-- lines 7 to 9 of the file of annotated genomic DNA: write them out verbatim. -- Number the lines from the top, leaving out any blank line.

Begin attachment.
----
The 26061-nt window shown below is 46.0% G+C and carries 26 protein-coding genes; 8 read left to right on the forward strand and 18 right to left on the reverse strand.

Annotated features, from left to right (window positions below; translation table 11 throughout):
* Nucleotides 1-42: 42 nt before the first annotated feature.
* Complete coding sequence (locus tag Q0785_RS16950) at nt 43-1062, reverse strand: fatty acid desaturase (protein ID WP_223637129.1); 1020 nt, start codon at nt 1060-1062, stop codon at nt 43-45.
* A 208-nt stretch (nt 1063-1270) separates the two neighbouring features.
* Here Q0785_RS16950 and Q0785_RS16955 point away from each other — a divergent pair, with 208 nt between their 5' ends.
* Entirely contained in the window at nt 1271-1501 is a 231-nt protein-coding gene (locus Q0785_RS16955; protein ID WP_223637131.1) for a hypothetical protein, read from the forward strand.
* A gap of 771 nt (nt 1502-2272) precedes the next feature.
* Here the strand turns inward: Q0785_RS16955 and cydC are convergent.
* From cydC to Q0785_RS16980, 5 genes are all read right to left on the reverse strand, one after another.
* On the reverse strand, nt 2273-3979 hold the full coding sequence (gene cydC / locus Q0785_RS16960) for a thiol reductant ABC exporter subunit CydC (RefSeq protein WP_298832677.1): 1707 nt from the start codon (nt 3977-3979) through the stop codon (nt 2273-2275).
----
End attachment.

* Entirely contained in the window at nt 1271-1501 is a 231-nt protein-coding gene (locus Q0785_RS16955; protein ID WP_223637131.1) for a hypothetical protein, read from the forward strand.
* A gap of 771 nt (nt 1502-2272) precedes the next feature.
* Here the strand turns inward: Q0785_RS16955 and cydC are convergent.